>>> objects in the corpus.
>>> I'm not involved in either project, but as a glance it seems to me
>>> that a model along these lines might well work for the issues you are
>>> describing too. If you're interested in more information, I believe
>>> one or two of the SAWS developers are on this list (and they can
>>> probably correct some of my comments above, too).
>>> On 2013-11-07 10:02, Christian Chiarcos wrote:
>>>> Dear list members,
>>>> I am currently working on a massive corpus of verse-aligned religious
>>>> texts (Bibles, mostly, but also Qur'an editions) for linguistic and NLP
>>>> purposes. In the beginning, I've been adapting the CES specifications
>>>> Philipp Resnik developed decades ago for a similar, small-scale project
>>>> (in XML, not his SGML, of course). As we have outgrown the scale of his
>>>> project by lengths, it is about time to update our format to a more
>>>> recent standard, and TEI might be the format of choice.
>>>> Yet, there are certain aspects specific to a parallel corpus of bibles,
>>>> and I was wondering how to represent them with TEI:
>>>> - All bibles share the same set of verse identifiers, but occasionally,
>>>> a set of verses is not translated literally, but loosely translated
>>>> within a larger segment. We introduced an additional attribute altid
>>>> (alternate id), a sequence of NMTOKENS, each of which represents a
>>>> regular bible ID (we did not chose IDREFS because they are not defined
>>>> within the document). What would be the most efficient way to represent
>>>> this properly?
>>>> e.g. a multi-verse segment from a Low German (Westphalian) bible (in
>>>> <seg altid="b.MAT.17.22 b.MAT.17.23">
>>>> Os soe sik in Galiläa uphoelen, sia Jesus: Doe Minskensuone
>>>> sall baule den Hännen fan den Minsken iutliewert weren. Soe
>>>> weret en dautmaken, owwer am drüdden Dage sall hoe wir upston.
>>>> Do woören soe olle bedroöwet.
>>>> vs. a verse segment in another Low German (Plautdietsch) bible
>>>> <seg id="b.MAT.17.22" type="verse">
>>>> Aus see enn Galilaea eromm jinje, saed Jesus to an: "De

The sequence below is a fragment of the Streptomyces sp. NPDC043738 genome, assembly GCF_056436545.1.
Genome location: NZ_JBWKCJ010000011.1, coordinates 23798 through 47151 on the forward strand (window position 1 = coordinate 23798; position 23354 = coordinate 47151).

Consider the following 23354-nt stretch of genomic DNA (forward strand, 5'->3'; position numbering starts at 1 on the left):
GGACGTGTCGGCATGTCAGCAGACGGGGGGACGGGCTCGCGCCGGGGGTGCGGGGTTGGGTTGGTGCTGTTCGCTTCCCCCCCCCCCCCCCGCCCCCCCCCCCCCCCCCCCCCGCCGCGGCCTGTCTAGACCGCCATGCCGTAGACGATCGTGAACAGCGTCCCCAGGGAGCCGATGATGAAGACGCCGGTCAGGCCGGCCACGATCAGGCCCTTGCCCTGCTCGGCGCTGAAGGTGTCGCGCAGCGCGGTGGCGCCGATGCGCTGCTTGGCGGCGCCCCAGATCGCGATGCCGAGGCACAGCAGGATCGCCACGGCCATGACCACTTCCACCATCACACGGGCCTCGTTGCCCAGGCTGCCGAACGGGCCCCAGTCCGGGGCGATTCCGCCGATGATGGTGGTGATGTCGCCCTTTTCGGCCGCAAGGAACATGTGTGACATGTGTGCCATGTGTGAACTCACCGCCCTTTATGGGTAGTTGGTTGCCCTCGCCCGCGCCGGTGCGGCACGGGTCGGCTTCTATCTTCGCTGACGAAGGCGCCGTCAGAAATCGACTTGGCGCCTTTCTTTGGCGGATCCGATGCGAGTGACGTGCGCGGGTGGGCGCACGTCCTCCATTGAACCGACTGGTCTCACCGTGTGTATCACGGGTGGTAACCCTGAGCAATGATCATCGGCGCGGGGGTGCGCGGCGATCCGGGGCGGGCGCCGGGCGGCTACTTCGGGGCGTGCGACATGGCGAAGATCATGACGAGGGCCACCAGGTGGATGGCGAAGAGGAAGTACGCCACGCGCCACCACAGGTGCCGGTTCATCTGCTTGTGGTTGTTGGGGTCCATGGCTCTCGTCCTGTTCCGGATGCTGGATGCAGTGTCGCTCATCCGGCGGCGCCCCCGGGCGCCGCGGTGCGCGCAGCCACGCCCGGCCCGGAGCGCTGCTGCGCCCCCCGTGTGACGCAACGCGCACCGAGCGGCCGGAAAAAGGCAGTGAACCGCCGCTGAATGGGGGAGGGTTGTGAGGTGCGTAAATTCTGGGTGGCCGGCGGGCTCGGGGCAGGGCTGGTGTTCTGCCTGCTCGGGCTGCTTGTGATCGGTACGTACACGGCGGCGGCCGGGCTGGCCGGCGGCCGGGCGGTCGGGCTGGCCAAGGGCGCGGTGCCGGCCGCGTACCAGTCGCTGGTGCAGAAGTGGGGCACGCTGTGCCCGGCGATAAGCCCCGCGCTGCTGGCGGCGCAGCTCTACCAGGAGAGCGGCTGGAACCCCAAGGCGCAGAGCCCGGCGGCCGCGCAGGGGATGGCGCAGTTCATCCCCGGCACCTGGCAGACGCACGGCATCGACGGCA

>>>> Menschesaen woat boolt enn Mensche aeare Henj jejaeft woare,
>>>> <seg id="b.MAT.17.23" type="verse">
>>>> en dee woare am doot moake, oba aum drede Dach woat hee fomm
>>>> Doot oppstone." En siene Jinja weare seeha truarich do aewa.
>>>> We query with XQuery across all bibles for a verse ID to compare
>>>> differences across languages and language stages. The altids are
>>>> inspected if a seg with the corresponding ID isn't found.
>>>> - Not only seg, but also div elements may carry the altid attribute,
>>>> e.g., for non-literal poetic bible adaptations where we have
>>>> chapter- or
>>>> book-level alignment only, but where smaller structures (e.g., l)
>>>> - altid also comes in handy if we want to mark cross-references to
>>>> bible passages that contain literal repetitions, e.g. (from the 1611
>>>> King James Version):
>>>> <seg id="b.EXO.20.12" altid="b.DEU.5.16" type="verse">
>>>> Honour thy father and thy mother: that thy dayes may bee long
>>>> vpon the land, which the Lord thy God giueth thee.
>>>> <seg id="b.DEU.5.16" altid="b.EXO.20.12" type="verse">
>>>> Honour thy father and thy mother, as the Lord thy God hath
>>>> commanded thee, that thy daies may be prolonged, and that it
>>>> may goe well with thee, in the land which the Lord thy God
>>>> giueth thee.
>>>> With our querying strategy, these altids will be relevant if we want to
>>>> retrieve matches from a Bible where the exact verse is lost, but a
>>>> near-analogon is found, nevertheless. This specific verse is, for
>>>> example, also quoted several times in the New Testament, and for
>>>> languages with an NT only, we would like to have these matches if we
>>>> query for b.EXO.20.12 or b.DEU.5.16.
>>>> In TEI, the id would correspond to an xml:id, but what would be a good
>>>> strategy to preserve the altid information without creating a large
>>>> overhead (as using the index element would entail) ?
>>>> Thanks a lot,
>>>> Christian Chiarcos
Dr Gabriel BODARD
Researcher in Digital Epigraphy
King's College London
Boris Karloff Building
26-29 Drury Lane
London WC2B 5RL
T: +44 (0)20 7848 1388